One of my fondest memories in college was of a classmate who is a committed long-distance walker. On the surface, the guy is clearly saving up money for costly rides, although he always defends, “I just likes looking at nature. And it’s fun!”
Almost every day on weekdays, my classmate would patiently and giggly walk from Quezon City to Mandaluyong at least five to six kilometers a day. That’s twenty-one pesos in savings, and an hour and a half of time you’ll never get back.
But the term “fun” for excessive walking, as the classmate would describe it, is non-sensical for my part until I get to try the activity myself. You really get the thrill most especially when (1) you’re not in a rush and enjoy everything that surrounds the long walk, (2) the traffic is supremely intense and this unsurprisingly makes for a great time-saver, and (3) you just like to shed a few pounds like I do.
The occasional long walks in Metro Manila are irresistibly gratifying and irritating. Gratifying in the sense that it makes you feel liberated from the congestions that surround you, be it traffic jams (warning: you’ll be reading this word a lot here) to the claustrophobic feeling of being trapped in a vehicle over extended periods. There’s something worth celebrating, even tiny, to the fact that you become your own vehicle. Walking from Ayala to Boni after work, or Antipolo to Quezon city during weekends, at least once a month, felt like rebelling to a system that urges you to endure your short patience.
Enjoyment aside, I can not agree more to the notion that walking vast measures is a dangerous commitment, especially in this climate where everyone in the public could just mob you in a flash. For some, it’s something they do because they have no chance but to. It’s difficult to embrace the reflective (or meditative) pleasure of walking if there’s a person rushing home due to an emergency because rush hour conditions on the road never helps.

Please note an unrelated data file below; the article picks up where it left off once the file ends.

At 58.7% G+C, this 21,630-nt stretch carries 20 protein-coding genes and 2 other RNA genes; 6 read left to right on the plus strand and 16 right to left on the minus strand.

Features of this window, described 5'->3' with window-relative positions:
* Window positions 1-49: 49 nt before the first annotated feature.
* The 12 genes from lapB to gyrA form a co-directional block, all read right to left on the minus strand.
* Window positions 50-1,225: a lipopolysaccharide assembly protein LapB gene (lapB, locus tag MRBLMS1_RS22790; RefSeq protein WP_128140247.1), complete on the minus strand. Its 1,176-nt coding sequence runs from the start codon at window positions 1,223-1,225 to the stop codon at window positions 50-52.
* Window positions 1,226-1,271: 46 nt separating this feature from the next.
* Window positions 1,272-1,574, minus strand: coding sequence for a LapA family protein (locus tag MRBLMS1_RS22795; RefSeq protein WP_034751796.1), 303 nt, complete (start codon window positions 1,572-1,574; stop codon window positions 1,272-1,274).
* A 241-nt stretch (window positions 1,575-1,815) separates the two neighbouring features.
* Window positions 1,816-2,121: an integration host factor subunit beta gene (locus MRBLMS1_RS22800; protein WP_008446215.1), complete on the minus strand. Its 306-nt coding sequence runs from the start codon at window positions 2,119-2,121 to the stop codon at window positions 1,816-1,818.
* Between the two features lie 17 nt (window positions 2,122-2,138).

I will always adore the people who makes positivity out of the extreme situations, in the middle of traffic jams the least. The ones who resort to even the craziest of solutions, and still find the beauty in it.
There is an unexplainable feeling embedded in walking great lengths that is uniquely personal. It’s an activity that I think is more than just a way to escape something, but a quest into something very intimate. Writer Rebecca Solnit puts it best in her book “Wanderlust: A History of Walking”:
“A lone walker is both present and detached, more than an audience but less than a participant. Walking assuages or legitimizes this alienation.”
Maybe my classmate feels the other way around, but we can always agree that it is fun (sans overflowing smoke, loud car horns, and strangers you can’t just trust, of course). Last time I heard from him a few months ago, he still does it a lot.
Photos from Yabee Eusebio, Rey Borlaza, Aldarinho and BlackBoxGuild.